A positive finding of the enzyme leukocyte esterase in urinalysis indicates the presence of white blood cells in the urine. This normally suggests inflammation of some sort, often from a urinary tract infection. A simple dipstick test as part of a urinalysis can detect the presence of this enzyme.
Leukocyte esterase in urinalysis functions as a screening test. A negative result makes it unlikely an infection exists, thus making further testing of the urinary with a microscopic examination and urine culture for bacteria usually unnecessary. 
Causes of Positive Results
Although a urinary tract infection is the most common cause of leukocyte esterase in urinalysis some other and rarer causes for the positive result with a negative microorganism culture do exist.  These include:
- Infection with a sexually transmitted microorganism called ureaplasma urealyticum
- Balanitis, a skin disease occurring at the head of the penis
- Cancer of the bladder
- Kidney stones
- A foreign body in the urinary tract
- Glomerulonephritis, an inflammation of small blood vessels in the kidneys
- Prescription drugs such as corticosteroids
False Negative Results
Sometimes a test for leukocyte esterase produces negative results but later follow-up indicates a disease condition like a urinary tract infection. This could happen from a number of causes a simple as the laboratory technician not allowing enough time before reading the dipstick. For an accurate test, the reading should wait five minutes after moistening the end in urine.
Other causes are: 
- A higher than normal specific gravity of the urine
- Glucose or ketones in the urine
- Urinary protein
Drugs or supplements: Keflex, Nitrofurantoin, Tetracycline, Gentamicin, Vitamin C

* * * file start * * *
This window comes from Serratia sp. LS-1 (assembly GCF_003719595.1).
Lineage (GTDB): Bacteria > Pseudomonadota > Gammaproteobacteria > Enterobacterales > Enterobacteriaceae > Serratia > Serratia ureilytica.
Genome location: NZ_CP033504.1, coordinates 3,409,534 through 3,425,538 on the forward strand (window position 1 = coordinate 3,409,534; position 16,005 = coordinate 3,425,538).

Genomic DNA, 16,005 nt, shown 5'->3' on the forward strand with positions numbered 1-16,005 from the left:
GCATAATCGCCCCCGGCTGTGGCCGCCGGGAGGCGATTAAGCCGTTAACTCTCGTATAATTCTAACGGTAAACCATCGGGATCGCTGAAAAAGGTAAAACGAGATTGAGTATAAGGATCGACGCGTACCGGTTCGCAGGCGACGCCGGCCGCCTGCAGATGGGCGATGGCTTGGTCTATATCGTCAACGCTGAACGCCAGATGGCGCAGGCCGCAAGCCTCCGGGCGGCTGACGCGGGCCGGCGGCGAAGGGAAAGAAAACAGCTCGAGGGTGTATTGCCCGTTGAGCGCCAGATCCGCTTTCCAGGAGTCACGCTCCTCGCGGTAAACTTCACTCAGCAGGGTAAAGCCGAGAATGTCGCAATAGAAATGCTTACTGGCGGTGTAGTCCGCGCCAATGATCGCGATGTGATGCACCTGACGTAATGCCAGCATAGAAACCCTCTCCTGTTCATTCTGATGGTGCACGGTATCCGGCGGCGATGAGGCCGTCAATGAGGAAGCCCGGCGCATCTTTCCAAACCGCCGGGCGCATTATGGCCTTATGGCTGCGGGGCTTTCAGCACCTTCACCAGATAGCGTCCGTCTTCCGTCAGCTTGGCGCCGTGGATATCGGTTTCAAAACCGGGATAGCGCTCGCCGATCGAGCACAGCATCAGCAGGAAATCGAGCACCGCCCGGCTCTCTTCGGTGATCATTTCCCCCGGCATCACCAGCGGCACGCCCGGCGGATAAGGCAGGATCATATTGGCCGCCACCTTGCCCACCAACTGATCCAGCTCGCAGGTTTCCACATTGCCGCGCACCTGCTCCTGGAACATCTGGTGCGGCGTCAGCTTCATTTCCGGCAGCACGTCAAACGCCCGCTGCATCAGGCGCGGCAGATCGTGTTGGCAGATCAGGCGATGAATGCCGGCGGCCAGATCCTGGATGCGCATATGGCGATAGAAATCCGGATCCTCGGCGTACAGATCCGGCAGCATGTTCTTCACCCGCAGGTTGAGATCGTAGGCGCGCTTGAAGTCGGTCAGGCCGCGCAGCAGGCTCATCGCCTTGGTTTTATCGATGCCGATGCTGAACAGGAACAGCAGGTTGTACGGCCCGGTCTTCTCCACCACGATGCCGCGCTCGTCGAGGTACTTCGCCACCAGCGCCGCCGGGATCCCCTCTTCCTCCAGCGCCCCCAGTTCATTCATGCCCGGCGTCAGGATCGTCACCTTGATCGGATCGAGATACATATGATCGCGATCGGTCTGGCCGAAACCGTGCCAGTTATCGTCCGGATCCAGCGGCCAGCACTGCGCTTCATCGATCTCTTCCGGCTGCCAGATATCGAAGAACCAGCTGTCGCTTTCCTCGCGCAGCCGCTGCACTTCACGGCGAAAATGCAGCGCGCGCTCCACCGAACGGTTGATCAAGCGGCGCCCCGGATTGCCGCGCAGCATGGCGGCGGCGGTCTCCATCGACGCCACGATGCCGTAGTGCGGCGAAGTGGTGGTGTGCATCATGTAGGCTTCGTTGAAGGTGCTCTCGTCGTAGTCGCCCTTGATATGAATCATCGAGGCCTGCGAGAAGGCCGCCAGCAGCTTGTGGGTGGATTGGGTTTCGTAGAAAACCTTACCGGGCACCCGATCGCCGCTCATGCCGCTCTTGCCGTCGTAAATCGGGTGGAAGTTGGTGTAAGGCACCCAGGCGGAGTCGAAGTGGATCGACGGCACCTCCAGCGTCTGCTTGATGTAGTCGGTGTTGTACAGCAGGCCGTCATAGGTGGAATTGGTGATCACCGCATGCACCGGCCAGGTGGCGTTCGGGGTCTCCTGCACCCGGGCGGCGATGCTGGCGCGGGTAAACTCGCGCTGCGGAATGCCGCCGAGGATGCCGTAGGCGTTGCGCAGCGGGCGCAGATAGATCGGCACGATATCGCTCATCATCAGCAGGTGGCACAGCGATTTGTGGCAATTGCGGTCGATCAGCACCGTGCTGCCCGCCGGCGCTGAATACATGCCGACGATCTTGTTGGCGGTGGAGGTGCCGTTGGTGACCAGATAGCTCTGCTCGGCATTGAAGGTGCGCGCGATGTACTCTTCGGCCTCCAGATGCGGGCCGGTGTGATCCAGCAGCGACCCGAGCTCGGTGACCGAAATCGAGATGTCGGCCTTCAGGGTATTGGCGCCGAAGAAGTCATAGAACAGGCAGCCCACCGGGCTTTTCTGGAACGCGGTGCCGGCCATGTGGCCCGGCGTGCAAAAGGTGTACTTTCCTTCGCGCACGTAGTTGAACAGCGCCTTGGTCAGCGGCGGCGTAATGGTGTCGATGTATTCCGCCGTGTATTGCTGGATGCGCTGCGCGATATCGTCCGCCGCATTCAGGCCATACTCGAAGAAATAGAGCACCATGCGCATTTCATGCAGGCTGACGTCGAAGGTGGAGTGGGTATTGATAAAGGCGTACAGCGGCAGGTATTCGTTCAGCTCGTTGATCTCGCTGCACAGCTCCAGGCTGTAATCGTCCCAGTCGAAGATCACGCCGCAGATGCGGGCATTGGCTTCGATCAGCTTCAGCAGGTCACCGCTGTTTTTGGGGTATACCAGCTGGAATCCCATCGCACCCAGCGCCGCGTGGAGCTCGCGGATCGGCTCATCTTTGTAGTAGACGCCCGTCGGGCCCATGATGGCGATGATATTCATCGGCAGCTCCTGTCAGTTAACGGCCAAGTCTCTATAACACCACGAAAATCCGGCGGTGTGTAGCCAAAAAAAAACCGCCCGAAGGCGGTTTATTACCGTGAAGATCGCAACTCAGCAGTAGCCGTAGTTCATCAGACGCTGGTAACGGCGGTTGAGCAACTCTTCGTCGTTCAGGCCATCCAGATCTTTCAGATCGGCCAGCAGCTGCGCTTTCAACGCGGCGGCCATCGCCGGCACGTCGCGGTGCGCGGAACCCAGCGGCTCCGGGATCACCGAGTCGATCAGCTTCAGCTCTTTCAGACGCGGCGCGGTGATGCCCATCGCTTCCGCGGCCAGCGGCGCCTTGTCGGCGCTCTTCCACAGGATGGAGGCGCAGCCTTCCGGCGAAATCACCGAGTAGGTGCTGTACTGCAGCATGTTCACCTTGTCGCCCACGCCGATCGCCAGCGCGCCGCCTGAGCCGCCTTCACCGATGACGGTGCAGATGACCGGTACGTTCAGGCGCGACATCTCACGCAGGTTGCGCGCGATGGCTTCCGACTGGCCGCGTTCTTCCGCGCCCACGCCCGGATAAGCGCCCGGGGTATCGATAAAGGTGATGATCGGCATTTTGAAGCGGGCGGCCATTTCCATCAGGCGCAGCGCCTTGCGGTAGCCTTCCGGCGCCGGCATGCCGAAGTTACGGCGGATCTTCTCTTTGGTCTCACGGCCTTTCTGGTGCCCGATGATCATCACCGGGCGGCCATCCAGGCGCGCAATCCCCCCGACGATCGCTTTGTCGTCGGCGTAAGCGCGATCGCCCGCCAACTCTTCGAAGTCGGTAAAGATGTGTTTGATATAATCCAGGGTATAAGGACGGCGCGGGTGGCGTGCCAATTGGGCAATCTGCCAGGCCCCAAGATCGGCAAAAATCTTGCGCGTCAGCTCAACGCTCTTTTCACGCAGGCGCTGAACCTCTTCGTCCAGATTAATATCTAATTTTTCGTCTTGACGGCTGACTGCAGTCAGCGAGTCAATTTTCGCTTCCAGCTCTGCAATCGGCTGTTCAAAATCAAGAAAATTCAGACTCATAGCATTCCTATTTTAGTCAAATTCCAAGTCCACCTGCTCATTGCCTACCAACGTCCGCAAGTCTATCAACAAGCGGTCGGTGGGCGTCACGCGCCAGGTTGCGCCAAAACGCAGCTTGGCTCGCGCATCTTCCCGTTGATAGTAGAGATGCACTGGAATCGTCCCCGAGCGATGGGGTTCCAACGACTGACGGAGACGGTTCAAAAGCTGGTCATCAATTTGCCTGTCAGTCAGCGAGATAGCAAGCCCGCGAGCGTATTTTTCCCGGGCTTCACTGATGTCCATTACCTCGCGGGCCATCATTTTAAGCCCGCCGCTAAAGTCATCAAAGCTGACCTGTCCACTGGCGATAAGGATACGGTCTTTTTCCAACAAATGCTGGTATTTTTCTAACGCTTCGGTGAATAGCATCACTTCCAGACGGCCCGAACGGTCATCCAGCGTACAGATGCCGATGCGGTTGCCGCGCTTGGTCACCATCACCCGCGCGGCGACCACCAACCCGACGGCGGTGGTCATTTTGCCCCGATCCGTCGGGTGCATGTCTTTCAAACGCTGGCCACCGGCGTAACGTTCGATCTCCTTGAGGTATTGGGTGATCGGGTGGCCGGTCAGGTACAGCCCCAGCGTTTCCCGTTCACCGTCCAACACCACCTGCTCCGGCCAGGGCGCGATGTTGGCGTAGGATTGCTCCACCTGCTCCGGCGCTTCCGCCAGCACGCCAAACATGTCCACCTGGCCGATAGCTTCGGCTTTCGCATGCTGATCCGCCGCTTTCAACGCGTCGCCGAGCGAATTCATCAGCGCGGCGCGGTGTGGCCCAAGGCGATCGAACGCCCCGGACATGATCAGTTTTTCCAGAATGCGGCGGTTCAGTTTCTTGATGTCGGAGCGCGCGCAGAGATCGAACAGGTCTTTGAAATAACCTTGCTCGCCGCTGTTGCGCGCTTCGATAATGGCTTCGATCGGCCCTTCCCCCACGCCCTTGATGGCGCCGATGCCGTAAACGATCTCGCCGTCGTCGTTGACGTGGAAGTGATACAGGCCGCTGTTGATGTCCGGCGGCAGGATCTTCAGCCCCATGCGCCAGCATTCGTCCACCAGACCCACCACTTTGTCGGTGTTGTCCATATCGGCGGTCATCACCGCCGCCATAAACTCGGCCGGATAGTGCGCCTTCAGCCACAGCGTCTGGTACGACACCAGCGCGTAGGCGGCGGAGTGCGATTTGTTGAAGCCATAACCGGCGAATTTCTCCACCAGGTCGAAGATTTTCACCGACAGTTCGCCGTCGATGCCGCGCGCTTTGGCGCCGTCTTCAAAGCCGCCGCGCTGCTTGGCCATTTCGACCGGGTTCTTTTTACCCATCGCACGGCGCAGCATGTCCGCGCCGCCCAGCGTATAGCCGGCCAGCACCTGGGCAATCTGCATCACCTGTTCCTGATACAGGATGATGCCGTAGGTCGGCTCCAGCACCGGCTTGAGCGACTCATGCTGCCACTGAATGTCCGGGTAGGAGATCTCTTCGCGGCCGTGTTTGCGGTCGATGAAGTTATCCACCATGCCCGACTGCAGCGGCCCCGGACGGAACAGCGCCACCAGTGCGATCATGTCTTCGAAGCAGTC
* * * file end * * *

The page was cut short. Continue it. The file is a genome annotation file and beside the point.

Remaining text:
Reliability of Leukocyte Esterase Dipstick Tests
A literature review covering the period 1966 to 2003 found 30 studies on using urinary leukocyte esterase or nitrite dipstick tests to exclude infections of the urinary track. Based on the pooled results, the reviewers concluded in certain circumstances, there could be a 5 percent probability of a negative result. 
However, another meta-analysis stressed the importance of using both the leukocyte esterase and a nitrite test to improve sensitivity, in other words, reduce the possibility of false results. This review found the accuracy of nitrite tests highest in pregnant women and elderly patients. The accuracy of leukocyte esterase in urinalysis was best in urology patients and the highest sensitivity (86 percent) occurred when the test was run in family medicine practice. Combining both tests gave sensitivities between 68% and 88%. 
Problems with This Dipstick Test
A blinded test of urological patients in 2010 called into question the accuracy of leukocyte esterase tests for urinary tract infections in patients with these symptoms but without acute frequency and painful urination. According to this report, midstream collection of urine testing for leukocyte esterase, nitrites and pyuria (pus) found sensitivities respectively of 56, 10 and 56 percent. Catheter specimen collection gave slightly better results—59, 20 and 56 percent. Specificities for the same tests with catheter collection respectively were 84, 97, and 73 percent. The study calls into question the widespread use of such tests in some cases. 
Specificity vs. Sensitivity
The difference between these concepts is important in understanding medical tests. Specificity refers to the degree of false positive results. The test reported the patient had a disease or other condition where in reality this was not true. The sensitivity of a test measures the degree of false negatives in the test, in other words, how many people with a disease were not diagnosed. The higher the sensitivity, the more likely it catches everyone. The lower the specificity, the less reliable the test is because it will give too many errors.
.University of Utah Health Sciences: Urinalysis
 Family Practice Notebook: Urine Leukocyte Esterase
. St. John, A., et al., “The use of urinary dipstick tests to exclude urinary tract infection: a systematic review of the literature," American Journal of Clinical Pathology, 2006 Sep;126(3):428-36.
. Devillé, W.L., et al., “The urine dipstick test useful to rule out infections," BMC Urology, 2004 Jun; 2:4:4
. Khasriya, R., et al., “The inadequacy of urinary dipstick and microscopy as surrogate markers of urinary tract infection in urological outpatients with lower urinary tract symptoms without acute frequency and dysuria," The Journal of Urology, 2010 May;183(5):1843-7. Epub 2010 Mar 29.
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